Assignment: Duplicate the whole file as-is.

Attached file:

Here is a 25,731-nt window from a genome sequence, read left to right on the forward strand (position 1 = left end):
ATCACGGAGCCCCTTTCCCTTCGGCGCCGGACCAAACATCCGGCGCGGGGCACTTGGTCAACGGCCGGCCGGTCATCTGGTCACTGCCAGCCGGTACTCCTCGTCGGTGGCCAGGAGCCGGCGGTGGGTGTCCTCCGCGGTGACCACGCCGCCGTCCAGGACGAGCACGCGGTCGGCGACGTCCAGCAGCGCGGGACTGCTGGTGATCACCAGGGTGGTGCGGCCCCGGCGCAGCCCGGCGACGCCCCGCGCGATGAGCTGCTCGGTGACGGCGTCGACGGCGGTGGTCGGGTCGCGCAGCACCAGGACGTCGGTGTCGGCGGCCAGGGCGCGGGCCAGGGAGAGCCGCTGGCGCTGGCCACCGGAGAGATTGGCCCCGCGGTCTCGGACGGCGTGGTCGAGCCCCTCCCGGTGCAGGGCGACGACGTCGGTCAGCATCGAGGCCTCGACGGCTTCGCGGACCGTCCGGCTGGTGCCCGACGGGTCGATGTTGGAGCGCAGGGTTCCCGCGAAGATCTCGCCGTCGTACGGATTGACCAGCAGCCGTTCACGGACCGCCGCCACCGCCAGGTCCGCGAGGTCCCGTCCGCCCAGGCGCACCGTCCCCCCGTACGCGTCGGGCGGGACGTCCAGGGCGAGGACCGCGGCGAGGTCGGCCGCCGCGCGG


Here is a 25,731-nt window from a genome sequence, read left to right on the forward strand (position 1 = left end):
ATCACGGAGCCCCTTTCCCTTCGGCGCCGGACCAAACATCCGGCGCGGGGCACTTGGTCAACGGCCGGCCGGTCATCTGGTCACTGCCAGCCGGTACTCCTCGTCGGTGGCCAGGAGCCGGCGGTGGGTGTCCTCCGCGGTGACCACGCCGCCGTCCAGGACGAGCACGCGGTCGGCGACGTCCAGCAGCGCGGGACTGCTGGTGATCACCAGGGTGGTGCGGCCCCGGCGCAGCCCGGCGACGCCCCGCGCGATGAGCTGCTCGGTGACGGCGTCGACGGCGGTGGTCGGGTCGCGCAGCACCAGGACGTCGGTGTCGGCGGCCAGGGCGCGGGCCAGGGAGAGCCGCTGGCGCTGGCCACCGGAGAGATTGGCCCCGCGGTCTCGGACGGCGTGGTCGAGCCCCTCCCGGTGCAGGGCGACGACGTCGGTCAGCATCGAGGCCTCGACGGCTTCGCGGACCGTCCGGCTGGTGCCCGACGGGTCGATGTTGGAGCGCAGGGTTCCCGCGAAGATCTCGCCGTCGTACGGATTGACCAGCAGCCGTTCACGGACCGCCGCCACCGCCAGGTCCGCGAGGTCCCGTCCGCCCAGGCGCACCGTCCCCCCGTACGCGTCGGGCGGGACGTCCAGGGCGAGGACCGCGGCGAGGTCGGCCGCCGCGCGG